-or, ore, oar                                                                                                                                                      Generalisation Soft ‘g’ #2 –When used in the
                                 -ur, ure                                                                                                                                                           middle of a word and followed by an ‘e’, the letter ‘g’
                                 Introduce and teach beginning complex                Norville Concept Word Lists (p3)                                                                              has a soft ‘j’ sound eg. large
                                 consonant clusters                                                                                                                                                 Link to Visual Knowledge
                                 -straight                                                                                                                                                          Norville Concept Word Lists (p3)
                                 -throat
                                 -screen
                                 -squawk
         -




                                                                      Norville State School                                             Page 1                                                     1/05/2012
                                        NORVILLE STATE SCHOOL -ENGLISH SCOPE AND SEQUENCE -Year 4/5


Essentials – Writing and designing
Sound, visual and meaning patterns, including word functions, are used to spell single-syllable and multi-syllable words
                                      Semester 1                                                                     Semester 2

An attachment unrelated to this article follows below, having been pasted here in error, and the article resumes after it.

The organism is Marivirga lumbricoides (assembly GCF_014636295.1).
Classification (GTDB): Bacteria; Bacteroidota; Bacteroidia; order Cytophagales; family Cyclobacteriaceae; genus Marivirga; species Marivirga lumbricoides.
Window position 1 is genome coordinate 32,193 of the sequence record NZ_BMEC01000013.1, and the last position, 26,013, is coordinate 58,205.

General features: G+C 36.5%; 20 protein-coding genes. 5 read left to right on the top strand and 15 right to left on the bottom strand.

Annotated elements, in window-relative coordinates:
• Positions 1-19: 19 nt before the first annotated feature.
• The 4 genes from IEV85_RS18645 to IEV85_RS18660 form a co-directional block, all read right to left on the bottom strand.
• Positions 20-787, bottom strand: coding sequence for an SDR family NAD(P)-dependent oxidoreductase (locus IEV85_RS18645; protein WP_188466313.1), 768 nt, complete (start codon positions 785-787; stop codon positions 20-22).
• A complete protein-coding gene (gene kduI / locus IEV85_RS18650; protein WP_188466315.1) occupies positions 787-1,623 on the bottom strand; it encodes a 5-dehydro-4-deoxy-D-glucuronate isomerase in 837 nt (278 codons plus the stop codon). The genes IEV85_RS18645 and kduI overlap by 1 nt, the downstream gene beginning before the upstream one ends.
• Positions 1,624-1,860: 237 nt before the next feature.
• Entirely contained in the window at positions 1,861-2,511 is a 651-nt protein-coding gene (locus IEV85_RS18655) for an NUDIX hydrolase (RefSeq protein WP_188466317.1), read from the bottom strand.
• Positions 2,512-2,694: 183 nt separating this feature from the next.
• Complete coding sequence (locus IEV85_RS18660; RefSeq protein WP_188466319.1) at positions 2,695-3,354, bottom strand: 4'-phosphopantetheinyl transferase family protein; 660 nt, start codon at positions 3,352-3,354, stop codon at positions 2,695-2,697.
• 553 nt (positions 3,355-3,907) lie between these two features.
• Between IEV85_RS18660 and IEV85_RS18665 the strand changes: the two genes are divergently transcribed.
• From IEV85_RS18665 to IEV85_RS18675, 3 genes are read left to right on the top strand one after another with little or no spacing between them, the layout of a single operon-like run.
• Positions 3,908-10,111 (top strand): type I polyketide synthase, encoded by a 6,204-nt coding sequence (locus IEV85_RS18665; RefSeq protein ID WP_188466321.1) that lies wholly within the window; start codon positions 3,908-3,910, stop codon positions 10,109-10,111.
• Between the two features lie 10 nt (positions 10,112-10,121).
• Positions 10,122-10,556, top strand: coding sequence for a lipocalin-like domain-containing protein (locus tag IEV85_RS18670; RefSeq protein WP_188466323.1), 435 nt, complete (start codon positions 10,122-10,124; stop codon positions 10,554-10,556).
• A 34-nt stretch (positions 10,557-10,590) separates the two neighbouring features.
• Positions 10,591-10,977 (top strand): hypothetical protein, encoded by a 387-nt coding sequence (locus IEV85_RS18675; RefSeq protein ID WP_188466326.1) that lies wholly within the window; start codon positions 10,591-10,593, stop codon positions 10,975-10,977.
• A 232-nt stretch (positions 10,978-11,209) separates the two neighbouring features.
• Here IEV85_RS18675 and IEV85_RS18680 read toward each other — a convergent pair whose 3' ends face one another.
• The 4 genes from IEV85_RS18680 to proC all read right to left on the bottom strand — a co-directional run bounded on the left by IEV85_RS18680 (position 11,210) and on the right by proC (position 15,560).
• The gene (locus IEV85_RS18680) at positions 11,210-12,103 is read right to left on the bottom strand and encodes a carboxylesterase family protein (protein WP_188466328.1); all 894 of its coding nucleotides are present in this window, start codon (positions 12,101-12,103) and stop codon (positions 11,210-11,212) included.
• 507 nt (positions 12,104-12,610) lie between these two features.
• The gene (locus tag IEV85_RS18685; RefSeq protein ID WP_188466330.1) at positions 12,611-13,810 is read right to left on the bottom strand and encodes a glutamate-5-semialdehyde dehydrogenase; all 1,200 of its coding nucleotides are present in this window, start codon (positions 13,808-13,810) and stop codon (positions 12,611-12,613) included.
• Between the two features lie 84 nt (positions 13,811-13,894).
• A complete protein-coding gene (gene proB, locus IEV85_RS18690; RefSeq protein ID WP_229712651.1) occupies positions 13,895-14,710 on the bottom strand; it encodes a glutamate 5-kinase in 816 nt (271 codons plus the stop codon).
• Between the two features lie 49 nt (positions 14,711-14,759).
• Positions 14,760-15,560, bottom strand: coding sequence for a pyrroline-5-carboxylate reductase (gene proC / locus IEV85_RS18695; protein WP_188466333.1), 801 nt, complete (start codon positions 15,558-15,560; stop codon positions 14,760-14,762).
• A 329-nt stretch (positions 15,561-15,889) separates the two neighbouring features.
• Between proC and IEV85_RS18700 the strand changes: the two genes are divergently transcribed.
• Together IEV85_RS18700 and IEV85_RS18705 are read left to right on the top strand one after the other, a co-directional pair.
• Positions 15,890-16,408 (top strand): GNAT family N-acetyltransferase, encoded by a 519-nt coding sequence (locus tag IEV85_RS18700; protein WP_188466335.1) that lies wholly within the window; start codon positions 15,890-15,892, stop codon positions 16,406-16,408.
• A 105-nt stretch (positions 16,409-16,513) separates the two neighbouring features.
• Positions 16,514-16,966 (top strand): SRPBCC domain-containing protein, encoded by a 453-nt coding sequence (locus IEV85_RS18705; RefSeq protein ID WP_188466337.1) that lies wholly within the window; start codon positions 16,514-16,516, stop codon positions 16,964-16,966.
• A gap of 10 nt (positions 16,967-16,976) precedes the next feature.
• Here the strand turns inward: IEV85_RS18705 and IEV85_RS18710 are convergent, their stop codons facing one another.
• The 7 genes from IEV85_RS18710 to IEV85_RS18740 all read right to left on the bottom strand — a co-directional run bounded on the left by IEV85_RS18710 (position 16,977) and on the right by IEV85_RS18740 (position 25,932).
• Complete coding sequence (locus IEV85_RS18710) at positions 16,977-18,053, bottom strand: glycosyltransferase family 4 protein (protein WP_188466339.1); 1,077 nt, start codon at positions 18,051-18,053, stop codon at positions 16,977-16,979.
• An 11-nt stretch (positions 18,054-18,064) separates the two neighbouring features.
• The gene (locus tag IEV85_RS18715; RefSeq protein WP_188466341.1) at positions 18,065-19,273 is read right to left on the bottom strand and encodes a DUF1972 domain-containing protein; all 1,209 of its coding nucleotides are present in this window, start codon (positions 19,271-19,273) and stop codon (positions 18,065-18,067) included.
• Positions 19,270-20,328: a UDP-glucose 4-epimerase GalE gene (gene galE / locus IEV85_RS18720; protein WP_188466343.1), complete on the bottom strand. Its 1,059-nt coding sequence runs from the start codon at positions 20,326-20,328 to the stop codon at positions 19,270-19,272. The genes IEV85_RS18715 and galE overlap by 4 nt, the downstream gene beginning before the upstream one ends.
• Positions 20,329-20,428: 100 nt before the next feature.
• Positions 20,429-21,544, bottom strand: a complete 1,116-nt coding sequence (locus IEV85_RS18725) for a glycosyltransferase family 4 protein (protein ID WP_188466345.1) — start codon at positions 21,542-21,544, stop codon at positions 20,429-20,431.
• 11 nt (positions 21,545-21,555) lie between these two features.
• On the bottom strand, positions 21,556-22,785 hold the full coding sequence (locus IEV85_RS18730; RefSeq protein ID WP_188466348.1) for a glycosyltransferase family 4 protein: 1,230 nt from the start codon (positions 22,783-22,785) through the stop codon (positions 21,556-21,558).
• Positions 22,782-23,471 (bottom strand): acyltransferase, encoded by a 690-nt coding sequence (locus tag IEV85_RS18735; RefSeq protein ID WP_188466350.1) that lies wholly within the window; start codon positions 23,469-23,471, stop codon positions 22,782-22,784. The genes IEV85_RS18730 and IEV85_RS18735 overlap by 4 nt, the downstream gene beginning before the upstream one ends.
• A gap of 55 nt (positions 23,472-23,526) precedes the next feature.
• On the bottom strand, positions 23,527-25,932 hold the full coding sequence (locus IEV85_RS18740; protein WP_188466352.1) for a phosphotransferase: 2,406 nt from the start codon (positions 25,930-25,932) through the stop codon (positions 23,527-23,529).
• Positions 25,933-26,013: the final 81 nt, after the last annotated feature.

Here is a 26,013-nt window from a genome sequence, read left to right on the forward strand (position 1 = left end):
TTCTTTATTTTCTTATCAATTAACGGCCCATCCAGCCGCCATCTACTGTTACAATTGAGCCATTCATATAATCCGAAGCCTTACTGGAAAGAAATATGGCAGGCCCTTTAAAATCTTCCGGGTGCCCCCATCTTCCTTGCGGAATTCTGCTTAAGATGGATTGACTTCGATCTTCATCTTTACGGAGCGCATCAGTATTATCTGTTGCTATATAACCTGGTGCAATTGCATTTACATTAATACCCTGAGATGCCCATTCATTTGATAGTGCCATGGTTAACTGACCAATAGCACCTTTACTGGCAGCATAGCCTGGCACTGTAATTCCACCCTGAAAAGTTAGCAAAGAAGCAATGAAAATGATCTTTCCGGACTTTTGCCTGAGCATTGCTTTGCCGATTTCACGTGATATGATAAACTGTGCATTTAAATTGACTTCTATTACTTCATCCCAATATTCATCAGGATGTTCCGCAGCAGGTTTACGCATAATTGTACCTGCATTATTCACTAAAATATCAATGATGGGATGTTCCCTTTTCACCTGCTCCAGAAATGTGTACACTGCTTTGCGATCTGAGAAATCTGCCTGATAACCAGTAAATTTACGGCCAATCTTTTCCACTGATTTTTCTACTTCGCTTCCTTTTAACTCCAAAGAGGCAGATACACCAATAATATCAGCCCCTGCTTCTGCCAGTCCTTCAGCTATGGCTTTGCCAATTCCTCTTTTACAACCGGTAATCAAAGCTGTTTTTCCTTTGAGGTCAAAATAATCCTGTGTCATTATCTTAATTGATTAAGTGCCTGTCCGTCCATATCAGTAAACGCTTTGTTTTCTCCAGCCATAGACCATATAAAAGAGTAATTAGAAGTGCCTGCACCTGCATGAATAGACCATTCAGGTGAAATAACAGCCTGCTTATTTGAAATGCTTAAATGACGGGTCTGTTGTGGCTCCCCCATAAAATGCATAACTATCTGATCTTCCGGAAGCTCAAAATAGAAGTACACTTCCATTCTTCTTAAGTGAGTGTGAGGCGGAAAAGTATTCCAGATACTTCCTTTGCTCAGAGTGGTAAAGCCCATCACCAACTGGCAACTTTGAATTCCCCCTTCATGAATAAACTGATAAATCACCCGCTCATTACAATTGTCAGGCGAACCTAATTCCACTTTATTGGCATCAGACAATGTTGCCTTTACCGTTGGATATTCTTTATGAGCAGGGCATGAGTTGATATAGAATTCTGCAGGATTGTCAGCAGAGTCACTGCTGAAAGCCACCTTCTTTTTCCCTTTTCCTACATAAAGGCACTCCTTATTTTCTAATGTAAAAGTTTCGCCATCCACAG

Content –Knowledge of:                            Key Resources                                          Focused Teaching                                           Key Resources
                   Introduce and teach ‘tch’’ and ‘ch’ word          New Wave Spelling (p 86)                               Consolidate silent beginning consonant                     -Also included in Phonological Knowledge
                   endings                                           Norville Concept Word Lists (p4)                       patterns in more complex words eg.                         -Study, Say, Cover, Write, Check
                   -catch, scratch                                                                                          -knead, knoll, knight, wreath, gnaw, gnat                  Norville Concept Word Lists (p7)
                   -reach, porch, attach                                                                                    Introduce and teach diphthongs and complex                 Sound Waves (p 86, 87)
                                                                                                                            vowel clusters in more complex words                       Norville Concept Word Lists (p6)
                   Introduce and teach high frequency words          Norville Concept Word Lists (p4)                       -oi, oy eg. voice, employ
                   starting with unaccented syllables                                                                       -ou. ow eg. mountain, powder
                   -‘a’
                   -‘be’                                                                                                    Introduce and teach vowel patterns in                      Sound Waves (p 86, 87)
                                                                                                                            unaccented syllables                                       Norville Concept Word Lists (p6-7)